What is Superman doing in the library?
The Unquiet Librarian
By Virginia Roberts
Rhinelander District Library Director
A while ago in a library far, far away, a retired English teacher was annoyed with me. To be fair, it wouldn’t have been the first time this had happened. But this was the first time in my professional library career I had well and truly irritated a teacher I knew well and respected. She was one of the library volunteers. It started out something like this:
“What is Superman doing in the library?”
“Probably reading, what else would he be doing?”
“No, I mean, what is this comic book,” at this point, she is carrying a well-loved volume of classic Superman comics in graphic novel format over to me, directly under my nose, “What is this, “ she started again, ”doing in the LIBRARY?!?”
Oh dear. Oh my. Well, um, yeah, well, there it was. That hadn’t been the first time I had been asked, and it won’t be the last. Sequential art, like poetry (a whole month of which is celebrated in April), is one of the earliest forms of storytelling, going back to humans earliest memories, and earliest stories–cave painting. In modern times it is most notably recognized in the eighteenth century by the father of copyright—William Hogarth (1697-1764), an English artist who asked for his sequential prints (Rake’s Progress, Marriage a la Mode) to be protected by law so as to protect his income stream.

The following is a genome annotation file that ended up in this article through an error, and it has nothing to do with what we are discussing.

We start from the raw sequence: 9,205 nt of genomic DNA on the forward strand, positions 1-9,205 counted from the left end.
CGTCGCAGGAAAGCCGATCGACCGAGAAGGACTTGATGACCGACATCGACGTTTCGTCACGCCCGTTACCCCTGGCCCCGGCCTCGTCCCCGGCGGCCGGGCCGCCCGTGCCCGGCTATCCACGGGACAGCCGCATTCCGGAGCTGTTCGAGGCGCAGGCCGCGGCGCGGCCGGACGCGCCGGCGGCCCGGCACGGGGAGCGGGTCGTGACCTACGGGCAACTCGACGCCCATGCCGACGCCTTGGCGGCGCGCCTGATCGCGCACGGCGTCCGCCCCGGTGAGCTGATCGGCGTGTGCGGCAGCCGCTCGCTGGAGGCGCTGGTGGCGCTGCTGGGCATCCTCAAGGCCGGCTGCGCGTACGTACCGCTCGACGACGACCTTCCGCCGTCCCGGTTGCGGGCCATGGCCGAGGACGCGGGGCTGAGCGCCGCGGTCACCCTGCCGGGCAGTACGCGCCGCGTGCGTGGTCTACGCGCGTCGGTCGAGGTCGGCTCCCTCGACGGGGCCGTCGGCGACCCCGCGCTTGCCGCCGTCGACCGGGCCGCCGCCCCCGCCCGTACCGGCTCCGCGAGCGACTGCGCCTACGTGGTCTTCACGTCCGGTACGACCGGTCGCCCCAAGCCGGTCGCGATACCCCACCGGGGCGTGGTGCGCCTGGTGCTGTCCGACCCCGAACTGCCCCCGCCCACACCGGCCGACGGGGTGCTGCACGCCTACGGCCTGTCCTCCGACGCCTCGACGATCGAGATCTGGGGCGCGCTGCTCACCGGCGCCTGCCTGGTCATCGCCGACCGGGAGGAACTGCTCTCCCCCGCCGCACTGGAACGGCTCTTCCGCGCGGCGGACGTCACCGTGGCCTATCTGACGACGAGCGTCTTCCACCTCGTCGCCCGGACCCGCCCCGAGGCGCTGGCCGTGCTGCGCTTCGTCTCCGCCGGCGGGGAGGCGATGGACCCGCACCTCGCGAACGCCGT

A little dry? Perhaps. But not so comic books, the debut of which married both incredible art and amazing storytelling, raising the vocabulary of children by osmosis and introducing them to evil doctors, inventive and otherwise; and brilliant, heroic, mythic, and intergalactic creatures that have been bitten by radioactive spiders, walk in dreams, or even work as librarians. Only costing a dime back in the golden era—most kids could afford them, and comic book collecting was born for the entertainment and education of millions—and the ire of millions more—their parents. You see, comics were not viewed as art. They were not viewed as literature. They were viewed as a waste of time.
And I don’t see it that way. Because kids (and adults) need both art and literature—and comic books and graphic novels abound in this. Beautiful and sometimes silly drawing and painting in all styles and using watercolor, ink, pen, and acrylic are found in these books. And the storytelling is epic as well as humorous—and classic: heroes, villains, love stories, mythology, folklore and fairytales as well as modern fiction genres with a complex vocabulary—all of it brought into context by the sentences and the art surrounding.
Rhinelander is fairly lucky. With a busy library chock full of books and other neat stuff, and a really cool, new (and free) art museum, along with some pretty awesome historical architecture and wild woods and water around—there is a lot to see, do, and read here. But the Rhinelander District Library is going to crank it up a notch.
Free Comic Book Day. Yes, you read that right. FREE COMIC BOOK DAY—for all ages, children through adult. Normally offered only at comic book stores, the first Saturday in May is Free Comic Book Day. It has been for the last fifteen years all over the country. Since Rhinelander doesn’t have a comic shop—Rhinelander District Library hosted Free Comic Book Day here last year. This year, thanks to a generous donor—there will be free comics all week! May 2-7, the library will give comic books to take home and keep to anyone who comes in the door. Different ones will be available every day.
Because art and literature are important—and comic books have both. Stop in and see what it’s about.